Being a feminist doesn’t mean you always win. It means you’re true to yourself and make room for other people’s truths, even if they differ from yours. You make your own choices and allow others the same freedom. So, Fanny made a choice and stuck with it. She rejected Henry, again and again. I, finally, could respect that.
But then she made another choice—to marry Edmund.
This, I could not fathom. Taking Fanny as the rational, clear-headed, intelligent, self-possessed woman I now saw her to be, I was at a loss to explain how she overcame every failing I saw in Edmund and chose to marry him.
Surely there was a lot that happened off the page that we never saw. Austen herself glossed their courtship. It couldn’t be that Fanny succumbed to a childish infatuation or married him out of obligation. Not after all she’d been through! After some pondering, I found my answer. It’s the only answer that would allow Fanny to take Edmund as a husband: she said yes because she wanted to, because it made sense for her to do so. And that is good enough for me.
Fanny Price taught me to be a more honest feminist, and for that I’ll always cherish Mansfield Park.
Still, I only tolerate Edmund because Fanny loves him.
Brooke West is one of sixteen Austen-inspired authors in the anthology Rational Creatures, writing Fanny Price’s story “The Meaning of Wife”. West always loved the strong women of literature and thinks the best leading women have complex inner lives. When she’s not spinning tales of rakish men and daring women, Brooke spends her time in the kitchen baking or at the gym working off all that baking. She lives in South Carolina with her husband and son and their three mischievous cats. Brooke co-authored the IPPY award winning novel The Many Lives of Fitzwilliam Darcy and the short story “Holiday Mix Tape” in Then Comes Winter. She also authored the short story “Last Letter to Mansfield,” which you can find in Dangerous to Know: Jane Austen’s Rakes & Gentlemen Rogues. Find
Brooke on Twitter @WordyWest.
About Rational Creatures:
“But I hate to hear you talking so, like a fine gentleman, and as if women were all fine ladies, instead of rational creatures. We none of us expect to be in smooth water all our days.” —Persuasion
Jane Austen: True romantic or rational creature? Her novels transport us back to the Regency, a time when well-mannered gentlemen and finely-bred ladies fell in love as they danced at balls and rode in carriages. Yet her heroines, such as Elizabeth Bennet, Anne Elliot, and Elinor Dashwood, were no swooning, fainthearted damsels in distress. Austen’s novels have become timeless classics because of their biting wit, honest social commentary, and because she wrote of strong women who were ahead of their day. True to their principles and beliefs, they fought through hypocrisy and broke social boundaries to find their happily-ever-after.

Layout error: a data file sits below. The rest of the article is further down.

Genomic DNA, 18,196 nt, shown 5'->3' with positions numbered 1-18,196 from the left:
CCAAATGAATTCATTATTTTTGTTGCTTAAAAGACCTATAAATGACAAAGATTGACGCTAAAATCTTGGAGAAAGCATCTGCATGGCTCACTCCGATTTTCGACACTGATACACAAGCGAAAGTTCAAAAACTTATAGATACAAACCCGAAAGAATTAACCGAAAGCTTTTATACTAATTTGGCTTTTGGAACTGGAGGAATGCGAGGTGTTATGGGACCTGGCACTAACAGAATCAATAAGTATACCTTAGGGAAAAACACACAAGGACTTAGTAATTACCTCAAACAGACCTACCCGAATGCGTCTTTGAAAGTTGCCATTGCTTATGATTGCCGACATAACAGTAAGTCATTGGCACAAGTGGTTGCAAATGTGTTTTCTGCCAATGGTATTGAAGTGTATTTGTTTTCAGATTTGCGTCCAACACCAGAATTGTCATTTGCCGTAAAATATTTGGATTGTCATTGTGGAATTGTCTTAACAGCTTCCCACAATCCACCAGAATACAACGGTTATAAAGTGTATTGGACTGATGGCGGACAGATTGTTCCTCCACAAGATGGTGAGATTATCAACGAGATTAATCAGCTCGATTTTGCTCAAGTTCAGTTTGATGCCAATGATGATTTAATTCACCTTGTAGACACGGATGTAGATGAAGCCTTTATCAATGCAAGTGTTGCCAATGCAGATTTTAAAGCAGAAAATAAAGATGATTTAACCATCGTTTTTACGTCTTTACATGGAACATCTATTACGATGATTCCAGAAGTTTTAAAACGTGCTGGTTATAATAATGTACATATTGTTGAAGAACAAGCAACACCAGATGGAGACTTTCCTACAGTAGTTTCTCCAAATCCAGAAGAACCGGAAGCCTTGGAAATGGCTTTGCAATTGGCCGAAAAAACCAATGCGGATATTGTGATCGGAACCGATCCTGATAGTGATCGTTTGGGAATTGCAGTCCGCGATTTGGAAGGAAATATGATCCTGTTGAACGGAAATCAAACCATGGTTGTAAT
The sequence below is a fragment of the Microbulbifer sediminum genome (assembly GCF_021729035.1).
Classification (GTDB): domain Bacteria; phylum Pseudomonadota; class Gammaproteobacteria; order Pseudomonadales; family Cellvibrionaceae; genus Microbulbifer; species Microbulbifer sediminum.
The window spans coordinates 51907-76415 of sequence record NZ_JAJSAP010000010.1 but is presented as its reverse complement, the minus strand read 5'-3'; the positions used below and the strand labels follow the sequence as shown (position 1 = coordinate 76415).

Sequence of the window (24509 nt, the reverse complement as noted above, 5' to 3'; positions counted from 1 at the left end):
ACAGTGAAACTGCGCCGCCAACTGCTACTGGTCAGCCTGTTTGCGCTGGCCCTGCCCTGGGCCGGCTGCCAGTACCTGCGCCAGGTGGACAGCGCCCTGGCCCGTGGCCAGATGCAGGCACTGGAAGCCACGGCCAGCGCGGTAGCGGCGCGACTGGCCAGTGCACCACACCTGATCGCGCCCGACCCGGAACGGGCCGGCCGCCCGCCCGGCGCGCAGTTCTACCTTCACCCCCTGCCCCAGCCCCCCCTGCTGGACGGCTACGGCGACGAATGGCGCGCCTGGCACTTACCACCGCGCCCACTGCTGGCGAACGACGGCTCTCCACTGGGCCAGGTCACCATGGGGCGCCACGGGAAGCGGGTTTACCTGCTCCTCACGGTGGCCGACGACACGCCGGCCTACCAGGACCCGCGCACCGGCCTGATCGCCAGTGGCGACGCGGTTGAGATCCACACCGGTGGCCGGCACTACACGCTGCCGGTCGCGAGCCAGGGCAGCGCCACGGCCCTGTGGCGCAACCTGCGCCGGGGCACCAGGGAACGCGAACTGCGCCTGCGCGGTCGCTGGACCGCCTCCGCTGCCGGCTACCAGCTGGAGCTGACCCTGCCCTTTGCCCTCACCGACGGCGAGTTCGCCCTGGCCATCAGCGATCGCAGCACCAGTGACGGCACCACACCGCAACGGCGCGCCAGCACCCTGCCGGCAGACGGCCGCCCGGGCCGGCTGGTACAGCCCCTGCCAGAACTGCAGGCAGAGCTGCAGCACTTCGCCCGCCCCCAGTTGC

In the third romance anthology of The Quill Collective series, sixteen celebrated Austenesque authors write the untold histories of Austen’s brave adventuresses, her shy maidens, her talkative spinsters, and her naughty matrons. Peek around the curtain and discover what made Lady Susan so wicked, Mary Crawford so capricious, and Hettie Bates so in need of Emma Woodhouse’s pity.
Rational Creatures is a collection of humorous, poignant, and engaging short stories set in Georgian England that complement and pay homage to Austen’s great works and great ladies who were, perhaps, the first feminists in an era that was not quite ready for feminism.
“Make women rational creatures, and free citizens, and they will become good wives; —that is, if men do not neglect the duties of husbands and fathers.” —Mary Wollstonecraft
Stories by: Elizabeth Adams * Nicole Clarkston * Karen M Cox * J. Marie Croft * Amy D’Orazio * Jenetta James * Jessie Lewis * KaraLynne Mackrory * Lona Manning * Christina Morland * Beau North * Sophia Rose * Anngela Schroeder * Joana Starnes * Caitlin Williams * Edited by Christina Boyd * Foreword by Devoney Looser